- Season Ticket Holders
- Virtual Access Tokens
Sports collectables are still dominated by cards – baseball cards, American football cards, NBA player cards, etc. The total sports collectible market exceeded $4 billion by itself in 2021, with expected annual growth of roughly 10% for the next decade.
What if even a quarter of the current demand for player cards was replaced with NFTs? Players could mint their own series, each slightly different in appearance and cryptographically unique.
The NFT holder has something verifiably unique with all the transaction history recorded on-chain; no worries about damaged or destroyed cards.
Season tickets would be even easier to integrate. Some real-world events, like Coachella, have already begun to experiment with limited-edition NFTs that serve as access passes and special tickets. Leagues and teams could follow suit, issuing a set number each year.
Following the Coachella model, season ticket NFTs could also function as virtual access tokens. Holders would not only gain season ticket holder status, but would also gain an invite to special events, player meet-and-greets, and a number of other perks.
Given how expensive such experiences can be in real life, the potential value of such NFTs could potentially be immense.
How immense? Hard to tell – but there’s only one of the Coachella Keys currently available on Coachella’s native marketplace. It sold for over $100k originally, and now the holder is looking for a cool $1 million.
Sports in the metaverse
All of the NFT aspects – collectable, season ticket, and access pass – come together in the metaverse.
Imagine an NFT bearing the image of an MVP candidate.
That card updates after each game with player stats, becoming a complete year-long record of their performance at the end of the year. Holders of a particular series of cards get access to player-specific press conferences or meet-and-greets, and the first issue of each player’s NFT card series (or a specified number, or maybe a team-specific NFT instead of player-specific) also functions as a season pass.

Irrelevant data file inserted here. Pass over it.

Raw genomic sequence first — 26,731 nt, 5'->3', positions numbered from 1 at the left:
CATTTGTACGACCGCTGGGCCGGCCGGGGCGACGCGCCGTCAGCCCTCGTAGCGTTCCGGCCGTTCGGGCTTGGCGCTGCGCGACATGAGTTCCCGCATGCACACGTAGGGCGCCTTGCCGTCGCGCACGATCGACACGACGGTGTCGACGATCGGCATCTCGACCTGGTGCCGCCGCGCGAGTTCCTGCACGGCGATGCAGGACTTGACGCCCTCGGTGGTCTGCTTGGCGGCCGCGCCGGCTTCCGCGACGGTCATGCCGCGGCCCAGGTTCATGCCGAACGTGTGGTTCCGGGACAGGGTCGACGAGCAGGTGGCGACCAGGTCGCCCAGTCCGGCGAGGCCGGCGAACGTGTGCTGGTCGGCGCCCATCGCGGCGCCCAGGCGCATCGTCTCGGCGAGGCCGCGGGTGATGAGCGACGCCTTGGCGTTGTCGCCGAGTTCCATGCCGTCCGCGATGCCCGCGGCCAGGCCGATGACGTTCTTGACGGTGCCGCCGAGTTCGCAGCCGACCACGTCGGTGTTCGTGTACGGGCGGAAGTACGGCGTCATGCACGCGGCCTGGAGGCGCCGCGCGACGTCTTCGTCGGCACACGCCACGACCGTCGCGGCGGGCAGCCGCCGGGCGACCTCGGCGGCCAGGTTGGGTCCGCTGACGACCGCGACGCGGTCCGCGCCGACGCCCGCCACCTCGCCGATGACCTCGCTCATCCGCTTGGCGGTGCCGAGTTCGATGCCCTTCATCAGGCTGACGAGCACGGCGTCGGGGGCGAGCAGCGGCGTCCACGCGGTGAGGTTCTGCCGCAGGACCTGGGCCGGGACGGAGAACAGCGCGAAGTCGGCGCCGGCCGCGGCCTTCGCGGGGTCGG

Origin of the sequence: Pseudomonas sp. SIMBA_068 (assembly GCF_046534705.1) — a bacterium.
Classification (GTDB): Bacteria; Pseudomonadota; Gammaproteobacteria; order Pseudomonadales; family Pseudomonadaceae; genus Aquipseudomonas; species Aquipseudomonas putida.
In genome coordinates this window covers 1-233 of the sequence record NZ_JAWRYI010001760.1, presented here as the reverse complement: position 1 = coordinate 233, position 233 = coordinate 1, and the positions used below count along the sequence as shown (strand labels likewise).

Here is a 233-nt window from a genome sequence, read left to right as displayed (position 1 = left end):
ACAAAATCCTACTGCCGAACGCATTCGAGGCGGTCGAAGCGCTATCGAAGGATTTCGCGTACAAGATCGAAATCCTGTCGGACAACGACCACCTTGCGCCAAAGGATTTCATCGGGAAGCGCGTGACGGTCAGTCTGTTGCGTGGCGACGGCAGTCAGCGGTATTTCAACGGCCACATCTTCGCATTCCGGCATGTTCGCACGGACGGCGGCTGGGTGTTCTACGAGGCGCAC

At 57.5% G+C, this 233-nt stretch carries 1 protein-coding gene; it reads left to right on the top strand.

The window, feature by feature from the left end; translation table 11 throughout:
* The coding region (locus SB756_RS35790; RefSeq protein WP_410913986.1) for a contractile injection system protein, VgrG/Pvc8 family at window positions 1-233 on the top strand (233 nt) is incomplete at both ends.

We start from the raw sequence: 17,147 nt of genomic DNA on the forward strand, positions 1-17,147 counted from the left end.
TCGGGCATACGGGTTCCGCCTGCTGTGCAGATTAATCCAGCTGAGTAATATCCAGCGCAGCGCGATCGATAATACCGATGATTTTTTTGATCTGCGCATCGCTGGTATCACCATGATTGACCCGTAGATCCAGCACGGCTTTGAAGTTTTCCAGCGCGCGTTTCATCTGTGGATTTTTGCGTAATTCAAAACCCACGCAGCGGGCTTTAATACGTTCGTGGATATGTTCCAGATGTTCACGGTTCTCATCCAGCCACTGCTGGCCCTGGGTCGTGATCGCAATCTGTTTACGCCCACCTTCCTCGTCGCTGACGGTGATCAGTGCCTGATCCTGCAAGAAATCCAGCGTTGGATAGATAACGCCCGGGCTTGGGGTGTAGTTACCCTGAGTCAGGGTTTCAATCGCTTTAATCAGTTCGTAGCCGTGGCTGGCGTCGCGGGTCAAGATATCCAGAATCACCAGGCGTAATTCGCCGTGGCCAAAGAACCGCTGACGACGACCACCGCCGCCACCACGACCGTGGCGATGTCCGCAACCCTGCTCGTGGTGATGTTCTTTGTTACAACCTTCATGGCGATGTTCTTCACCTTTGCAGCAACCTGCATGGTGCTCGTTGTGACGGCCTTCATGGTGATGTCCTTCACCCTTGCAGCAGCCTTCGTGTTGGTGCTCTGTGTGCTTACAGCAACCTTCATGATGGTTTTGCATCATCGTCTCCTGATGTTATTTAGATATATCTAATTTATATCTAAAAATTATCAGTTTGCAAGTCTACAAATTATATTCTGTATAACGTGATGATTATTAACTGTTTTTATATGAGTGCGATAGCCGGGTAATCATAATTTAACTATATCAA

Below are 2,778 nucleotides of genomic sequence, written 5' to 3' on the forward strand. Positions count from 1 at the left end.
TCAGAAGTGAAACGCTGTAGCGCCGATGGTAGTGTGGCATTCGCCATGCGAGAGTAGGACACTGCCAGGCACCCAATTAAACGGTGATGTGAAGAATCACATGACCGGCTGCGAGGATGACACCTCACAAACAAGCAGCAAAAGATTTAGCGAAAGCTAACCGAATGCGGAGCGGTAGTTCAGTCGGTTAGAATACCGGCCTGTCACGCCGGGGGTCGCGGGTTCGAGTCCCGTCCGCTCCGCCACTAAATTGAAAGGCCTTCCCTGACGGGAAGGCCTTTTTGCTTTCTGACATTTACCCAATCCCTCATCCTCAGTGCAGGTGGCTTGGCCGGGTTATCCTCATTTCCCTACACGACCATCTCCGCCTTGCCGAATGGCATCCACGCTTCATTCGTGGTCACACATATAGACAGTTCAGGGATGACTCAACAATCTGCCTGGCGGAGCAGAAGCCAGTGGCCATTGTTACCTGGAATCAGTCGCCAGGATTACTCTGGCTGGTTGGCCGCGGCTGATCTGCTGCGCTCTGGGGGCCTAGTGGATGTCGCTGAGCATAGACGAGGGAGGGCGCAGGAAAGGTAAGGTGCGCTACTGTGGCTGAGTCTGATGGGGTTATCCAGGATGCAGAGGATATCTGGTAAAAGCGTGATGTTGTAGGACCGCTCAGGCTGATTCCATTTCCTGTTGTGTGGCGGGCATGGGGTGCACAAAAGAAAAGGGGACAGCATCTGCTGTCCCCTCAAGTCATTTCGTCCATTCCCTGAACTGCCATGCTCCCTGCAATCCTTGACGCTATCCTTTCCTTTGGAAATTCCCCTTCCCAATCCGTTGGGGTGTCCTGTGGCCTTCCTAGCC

Add in the metaverse. A player card, displaying a particular image, could be used to decorate a space in the metaverse. Team cards could grant access to a team-branded lounge in the metaverse, or perhaps to a special arena. There could even be metaverse-based training and signing days, allowing fans to interact with the stars of tomorrow.
It’s already starting to happen; Snapchat recently released a filter transporting viewers to Lebron James’s childhood bedroom – in the metaverse. The filter references a Super Bowl ad which featured James, integrating today’s star speaking to his past self.
The ad blended AR tech and Solana’s Portal metaverse to produce something unique.
This isn’t just a flash in the pan
Where do we go from here?
Crypto sports sponsorships aren’t going anywhere. That Crypto.com Arena? 20-year deal. FTX Arena? 19 years.
With Steph Curry jumping in on NFTs and LeBron James carrying the crypto torch, we’re only at the beginning of the crypto/sports tie-ins.
And if collectables alone are a $4 billion market, how much will sponsorships plus collectables plus NFTs be?